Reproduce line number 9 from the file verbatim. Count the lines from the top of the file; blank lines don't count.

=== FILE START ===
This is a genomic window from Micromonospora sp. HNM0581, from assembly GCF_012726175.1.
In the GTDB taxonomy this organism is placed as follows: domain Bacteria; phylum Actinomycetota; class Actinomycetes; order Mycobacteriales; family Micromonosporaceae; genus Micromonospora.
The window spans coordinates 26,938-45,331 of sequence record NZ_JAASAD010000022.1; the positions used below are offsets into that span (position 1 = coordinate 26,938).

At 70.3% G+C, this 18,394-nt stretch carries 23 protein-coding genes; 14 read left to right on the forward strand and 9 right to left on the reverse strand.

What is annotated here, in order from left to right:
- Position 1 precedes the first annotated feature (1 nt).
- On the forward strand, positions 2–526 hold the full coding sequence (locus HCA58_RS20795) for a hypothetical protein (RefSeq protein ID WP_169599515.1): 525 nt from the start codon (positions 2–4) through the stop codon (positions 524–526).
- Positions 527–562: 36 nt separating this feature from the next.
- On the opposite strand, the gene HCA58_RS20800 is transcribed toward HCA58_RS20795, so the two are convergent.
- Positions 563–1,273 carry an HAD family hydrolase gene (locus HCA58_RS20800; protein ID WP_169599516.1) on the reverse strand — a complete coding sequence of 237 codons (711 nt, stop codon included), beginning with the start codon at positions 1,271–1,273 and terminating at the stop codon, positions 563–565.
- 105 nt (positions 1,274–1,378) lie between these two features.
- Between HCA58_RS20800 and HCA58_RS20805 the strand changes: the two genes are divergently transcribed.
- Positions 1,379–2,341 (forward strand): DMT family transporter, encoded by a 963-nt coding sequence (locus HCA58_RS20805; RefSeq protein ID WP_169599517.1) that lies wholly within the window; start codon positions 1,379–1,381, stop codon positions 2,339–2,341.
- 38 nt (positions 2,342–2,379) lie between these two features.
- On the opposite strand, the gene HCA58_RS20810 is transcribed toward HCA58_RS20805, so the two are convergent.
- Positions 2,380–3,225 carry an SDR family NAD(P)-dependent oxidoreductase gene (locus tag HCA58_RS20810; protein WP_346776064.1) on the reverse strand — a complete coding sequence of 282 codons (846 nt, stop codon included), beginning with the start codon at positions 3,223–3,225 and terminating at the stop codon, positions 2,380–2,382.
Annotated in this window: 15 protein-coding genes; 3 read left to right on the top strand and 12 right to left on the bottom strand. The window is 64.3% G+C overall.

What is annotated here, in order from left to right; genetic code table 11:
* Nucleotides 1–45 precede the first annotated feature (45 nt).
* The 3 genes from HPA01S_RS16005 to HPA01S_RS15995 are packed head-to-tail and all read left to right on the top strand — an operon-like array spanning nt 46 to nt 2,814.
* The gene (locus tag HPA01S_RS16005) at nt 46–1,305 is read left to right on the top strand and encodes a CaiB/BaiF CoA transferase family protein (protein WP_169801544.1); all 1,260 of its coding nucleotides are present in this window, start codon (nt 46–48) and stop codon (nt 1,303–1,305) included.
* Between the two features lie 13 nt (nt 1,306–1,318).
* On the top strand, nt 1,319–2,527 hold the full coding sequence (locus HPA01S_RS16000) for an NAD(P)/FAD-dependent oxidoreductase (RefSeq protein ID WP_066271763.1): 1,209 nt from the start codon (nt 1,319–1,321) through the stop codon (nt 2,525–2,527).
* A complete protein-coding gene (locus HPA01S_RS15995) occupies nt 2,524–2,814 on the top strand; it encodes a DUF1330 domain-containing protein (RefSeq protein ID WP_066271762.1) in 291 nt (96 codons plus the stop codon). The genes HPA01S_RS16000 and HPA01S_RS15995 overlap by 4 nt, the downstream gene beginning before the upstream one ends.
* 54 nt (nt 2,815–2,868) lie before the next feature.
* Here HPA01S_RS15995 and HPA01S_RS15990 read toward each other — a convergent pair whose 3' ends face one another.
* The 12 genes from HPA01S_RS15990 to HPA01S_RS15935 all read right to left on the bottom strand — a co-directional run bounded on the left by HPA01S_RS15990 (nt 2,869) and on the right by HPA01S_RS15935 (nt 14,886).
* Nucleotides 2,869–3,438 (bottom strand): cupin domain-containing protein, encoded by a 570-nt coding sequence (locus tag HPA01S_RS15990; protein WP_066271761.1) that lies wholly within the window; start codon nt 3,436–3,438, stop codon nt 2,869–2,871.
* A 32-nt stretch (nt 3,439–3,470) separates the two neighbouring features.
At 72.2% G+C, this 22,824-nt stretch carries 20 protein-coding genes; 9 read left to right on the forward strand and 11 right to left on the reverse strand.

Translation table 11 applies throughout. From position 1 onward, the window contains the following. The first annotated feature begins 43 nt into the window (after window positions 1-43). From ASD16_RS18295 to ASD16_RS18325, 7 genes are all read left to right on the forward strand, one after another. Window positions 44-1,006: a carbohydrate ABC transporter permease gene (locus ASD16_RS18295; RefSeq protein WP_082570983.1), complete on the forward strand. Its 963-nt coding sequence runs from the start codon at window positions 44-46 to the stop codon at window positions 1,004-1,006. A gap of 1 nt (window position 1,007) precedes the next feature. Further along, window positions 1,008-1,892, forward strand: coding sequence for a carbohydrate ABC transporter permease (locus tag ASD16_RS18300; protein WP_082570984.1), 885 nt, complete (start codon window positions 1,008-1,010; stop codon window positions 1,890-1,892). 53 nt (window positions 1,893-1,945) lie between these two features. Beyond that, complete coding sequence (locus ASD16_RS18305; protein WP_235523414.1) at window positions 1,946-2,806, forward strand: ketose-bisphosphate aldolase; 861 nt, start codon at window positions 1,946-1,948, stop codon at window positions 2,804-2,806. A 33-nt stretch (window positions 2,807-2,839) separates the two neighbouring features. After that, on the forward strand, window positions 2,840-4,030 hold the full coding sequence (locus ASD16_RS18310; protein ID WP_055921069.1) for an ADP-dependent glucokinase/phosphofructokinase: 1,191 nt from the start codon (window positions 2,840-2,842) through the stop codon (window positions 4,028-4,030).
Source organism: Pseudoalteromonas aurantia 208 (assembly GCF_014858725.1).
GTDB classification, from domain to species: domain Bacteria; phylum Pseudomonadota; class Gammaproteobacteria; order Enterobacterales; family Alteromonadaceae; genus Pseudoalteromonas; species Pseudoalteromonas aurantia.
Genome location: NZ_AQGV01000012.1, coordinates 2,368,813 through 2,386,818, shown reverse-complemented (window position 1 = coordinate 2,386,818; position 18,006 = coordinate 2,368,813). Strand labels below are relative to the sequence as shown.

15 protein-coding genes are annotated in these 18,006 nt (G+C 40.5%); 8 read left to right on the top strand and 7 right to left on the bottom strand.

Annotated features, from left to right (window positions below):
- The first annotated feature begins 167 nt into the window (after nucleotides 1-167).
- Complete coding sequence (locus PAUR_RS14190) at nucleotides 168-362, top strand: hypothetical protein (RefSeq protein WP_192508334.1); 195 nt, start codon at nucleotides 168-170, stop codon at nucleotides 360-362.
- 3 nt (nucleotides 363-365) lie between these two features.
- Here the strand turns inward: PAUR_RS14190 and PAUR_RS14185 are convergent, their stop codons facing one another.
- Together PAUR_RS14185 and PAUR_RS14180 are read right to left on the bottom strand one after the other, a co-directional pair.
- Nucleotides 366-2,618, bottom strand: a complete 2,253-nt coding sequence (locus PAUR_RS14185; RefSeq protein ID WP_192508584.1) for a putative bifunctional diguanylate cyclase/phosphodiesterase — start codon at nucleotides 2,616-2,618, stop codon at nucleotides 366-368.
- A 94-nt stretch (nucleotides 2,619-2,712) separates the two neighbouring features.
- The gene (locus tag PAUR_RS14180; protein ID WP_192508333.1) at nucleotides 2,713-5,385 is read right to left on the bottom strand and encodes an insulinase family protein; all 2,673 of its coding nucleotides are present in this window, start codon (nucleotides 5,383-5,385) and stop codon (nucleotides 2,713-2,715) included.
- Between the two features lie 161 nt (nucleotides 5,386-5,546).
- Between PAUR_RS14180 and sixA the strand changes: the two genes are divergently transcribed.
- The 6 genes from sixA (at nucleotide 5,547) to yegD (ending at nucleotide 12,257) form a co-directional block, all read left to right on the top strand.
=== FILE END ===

- On the opposite strand, the gene HCA58_RS20800 is transcribed toward HCA58_RS20795, so the two are convergent.